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Pat Boone

Pat Boone (born June 1, 1934) is one of the biggest recording artists of the 20th century. Born in Jacksonville, Florida, Boone grew up in Nashville, Tennessee and began recording in 1954 for Republic Records[?]. His 1955 version of "Ain't That a Shame" was a hit, eclipsing Fats Domino's original version. This set the stage for the rest of Boone's career, which focused on reworking R&B hits with a cleaner image for white America, much to the chagrin of purists and fans of "race music", as it was known. Future hits included "Don't Forbid Me", "April Love" and "Moody River". He hosted a TV series in the late 1950s, and began writing in the early 1960s, a series of self-help books for adolescents.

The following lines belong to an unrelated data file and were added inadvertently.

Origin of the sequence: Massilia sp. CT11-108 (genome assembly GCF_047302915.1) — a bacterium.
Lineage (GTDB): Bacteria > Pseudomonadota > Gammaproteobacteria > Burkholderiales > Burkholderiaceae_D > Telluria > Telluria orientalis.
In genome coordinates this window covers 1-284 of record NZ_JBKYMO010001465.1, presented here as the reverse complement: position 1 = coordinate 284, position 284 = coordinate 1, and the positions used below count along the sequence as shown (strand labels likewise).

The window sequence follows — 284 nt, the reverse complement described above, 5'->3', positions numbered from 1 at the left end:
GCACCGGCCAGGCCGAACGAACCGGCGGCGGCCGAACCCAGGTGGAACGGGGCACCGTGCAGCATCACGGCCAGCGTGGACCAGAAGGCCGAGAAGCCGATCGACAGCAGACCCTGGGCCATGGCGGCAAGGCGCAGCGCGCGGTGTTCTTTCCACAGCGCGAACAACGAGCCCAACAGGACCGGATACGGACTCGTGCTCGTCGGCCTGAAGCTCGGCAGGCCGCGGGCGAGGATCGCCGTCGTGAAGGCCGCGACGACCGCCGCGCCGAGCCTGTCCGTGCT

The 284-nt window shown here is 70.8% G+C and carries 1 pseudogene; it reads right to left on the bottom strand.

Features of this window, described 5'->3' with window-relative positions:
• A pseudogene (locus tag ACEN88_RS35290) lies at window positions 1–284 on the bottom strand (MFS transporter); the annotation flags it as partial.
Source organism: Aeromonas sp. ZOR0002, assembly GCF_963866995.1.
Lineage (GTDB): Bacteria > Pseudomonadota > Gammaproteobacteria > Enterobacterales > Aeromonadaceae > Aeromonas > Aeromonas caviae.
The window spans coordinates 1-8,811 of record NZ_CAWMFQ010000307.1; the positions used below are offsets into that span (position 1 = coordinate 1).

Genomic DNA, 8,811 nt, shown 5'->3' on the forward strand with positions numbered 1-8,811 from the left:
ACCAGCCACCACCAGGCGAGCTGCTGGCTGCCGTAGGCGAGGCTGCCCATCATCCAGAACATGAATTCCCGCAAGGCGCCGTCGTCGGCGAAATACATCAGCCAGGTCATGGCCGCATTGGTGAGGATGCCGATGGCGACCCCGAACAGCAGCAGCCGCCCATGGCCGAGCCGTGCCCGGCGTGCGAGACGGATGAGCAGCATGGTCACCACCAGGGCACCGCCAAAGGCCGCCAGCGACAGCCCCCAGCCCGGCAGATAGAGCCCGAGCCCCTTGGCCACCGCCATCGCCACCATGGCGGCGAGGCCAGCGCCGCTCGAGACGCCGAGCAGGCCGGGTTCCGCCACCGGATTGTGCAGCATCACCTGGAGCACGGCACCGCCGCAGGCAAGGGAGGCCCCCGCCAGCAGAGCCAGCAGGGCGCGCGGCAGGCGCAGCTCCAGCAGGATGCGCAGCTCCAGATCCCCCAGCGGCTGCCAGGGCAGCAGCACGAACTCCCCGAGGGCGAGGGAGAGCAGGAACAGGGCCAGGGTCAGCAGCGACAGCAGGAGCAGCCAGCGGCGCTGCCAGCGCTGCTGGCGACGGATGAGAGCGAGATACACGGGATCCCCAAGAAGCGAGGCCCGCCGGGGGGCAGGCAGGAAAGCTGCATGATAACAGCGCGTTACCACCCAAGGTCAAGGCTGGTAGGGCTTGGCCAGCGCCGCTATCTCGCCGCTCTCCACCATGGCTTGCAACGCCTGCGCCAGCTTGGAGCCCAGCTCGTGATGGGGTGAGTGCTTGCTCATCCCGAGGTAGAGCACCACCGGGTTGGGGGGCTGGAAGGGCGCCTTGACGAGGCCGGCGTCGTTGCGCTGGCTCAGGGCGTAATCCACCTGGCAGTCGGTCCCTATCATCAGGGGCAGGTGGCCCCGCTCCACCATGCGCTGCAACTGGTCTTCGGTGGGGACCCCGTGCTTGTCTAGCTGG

The British Invasion effectively ended Boone's career as a hitmaker, though he continued recording throughout the 60s. In the 1970s, he switched to gospel and country, and he continued performing in other media as well, most importantly radio. In 1997, Boone released No More Mr. Nice Guy[?], a curious collection of heavy metal covers. He also appeared at the American Music Awards[?] in black leather, shocking audiences and losing his respectability among his largest constituency, conservative Christians; he was fired from Gospel America[?], a TV show on the Trinity Broadcasting Network[?].

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